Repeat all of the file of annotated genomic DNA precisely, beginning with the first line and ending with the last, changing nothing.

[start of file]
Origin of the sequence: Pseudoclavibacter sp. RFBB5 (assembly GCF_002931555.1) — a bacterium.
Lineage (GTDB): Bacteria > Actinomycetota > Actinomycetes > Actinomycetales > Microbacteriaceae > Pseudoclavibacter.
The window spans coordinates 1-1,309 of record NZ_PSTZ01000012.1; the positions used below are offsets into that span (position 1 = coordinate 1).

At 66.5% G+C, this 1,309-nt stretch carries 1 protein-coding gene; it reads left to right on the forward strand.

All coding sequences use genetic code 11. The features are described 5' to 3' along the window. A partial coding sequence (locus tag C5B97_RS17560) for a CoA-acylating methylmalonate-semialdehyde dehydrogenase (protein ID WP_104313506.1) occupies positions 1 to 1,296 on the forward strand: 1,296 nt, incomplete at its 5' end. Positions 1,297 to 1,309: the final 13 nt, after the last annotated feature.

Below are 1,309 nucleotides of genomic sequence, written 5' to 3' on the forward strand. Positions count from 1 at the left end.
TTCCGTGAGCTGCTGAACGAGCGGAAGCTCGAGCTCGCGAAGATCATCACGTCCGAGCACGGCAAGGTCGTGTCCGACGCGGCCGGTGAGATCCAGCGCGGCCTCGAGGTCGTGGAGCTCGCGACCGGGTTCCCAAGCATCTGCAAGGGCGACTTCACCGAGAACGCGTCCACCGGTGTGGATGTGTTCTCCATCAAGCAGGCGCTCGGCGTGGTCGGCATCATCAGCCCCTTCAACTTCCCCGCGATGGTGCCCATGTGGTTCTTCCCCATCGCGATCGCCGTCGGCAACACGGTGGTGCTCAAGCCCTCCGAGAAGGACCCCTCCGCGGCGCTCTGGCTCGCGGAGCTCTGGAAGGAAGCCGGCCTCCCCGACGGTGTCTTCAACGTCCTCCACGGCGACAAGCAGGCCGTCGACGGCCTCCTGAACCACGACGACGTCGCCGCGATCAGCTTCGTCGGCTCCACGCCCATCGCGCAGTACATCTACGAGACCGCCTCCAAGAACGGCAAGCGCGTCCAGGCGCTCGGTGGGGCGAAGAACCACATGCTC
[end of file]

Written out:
Origin of the sequence: Pseudoclavibacter sp. RFBB5 (assembly GCF_002931555.1) — a bacterium.
Lineage (GTDB): Bacteria > Actinomycetota > Actinomycetes > Actinomycetales > Microbacteriaceae > Pseudoclavibacter.
The window spans coordinates 1-1,309 of record NZ_PSTZ01000012.1; the positions used below are offsets into that span (position 1 = coordinate 1).

At 66.5% G+C, this 1,309-nt stretch carries 1 protein-coding gene; it reads left to right on the forward strand.

All coding sequences use genetic code 11. The features are described 5' to 3' along the window. A partial coding sequence (locus tag C5B97_RS17560) for a CoA-acylating methylmalonate-semialdehyde dehydrogenase (protein ID WP_104313506.1) occupies positions 1 to 1,296 on the forward strand: 1,296 nt, incomplete at its 5' end. Positions 1,297 to 1,309: the final 13 nt, after the last annotated feature.

Below are 1,309 nucleotides of genomic sequence, written 5' to 3' on the forward strand. Positions count from 1 at the left end.
TTCCGTGAGCTGCTGAACGAGCGGAAGCTCGAGCTCGCGAAGATCATCACGTCCGAGCACGGCAAGGTCGTGTCCGACGCGGCCGGTGAGATCCAGCGCGGCCTCGAGGTCGTGGAGCTCGCGACCGGGTTCCCAAGCATCTGCAAGGGCGACTTCACCGAGAACGCGTCCACCGGTGTGGATGTGTTCTCCATCAAGCAGGCGCTCGGCGTGGTCGGCATCATCAGCCCCTTCAACTTCCCCGCGATGGTGCCCATGTGGTTCTTCCCCATCGCGATCGCCGTCGGCAACACGGTGGTGCTCAAGCCCTCCGAGAAGGACCCCTCCGCGGCGCTCTGGCTCGCGGAGCTCTGGAAGGAAGCCGGCCTCCCCGACGGTGTCTTCAACGTCCTCCACGGCGACAAGCAGGCCGTCGACGGCCTCCTGAACCACGACGACGTCGCCGCGATCAGCTTCGTCGGCTCCACGCCCATCGCGCAGTACATCTACGAGACCGCCTCCAAGAACGGCAAGCGCGTCCAGGCGCTCGGTGGGGCGAAGAACCACATGCTC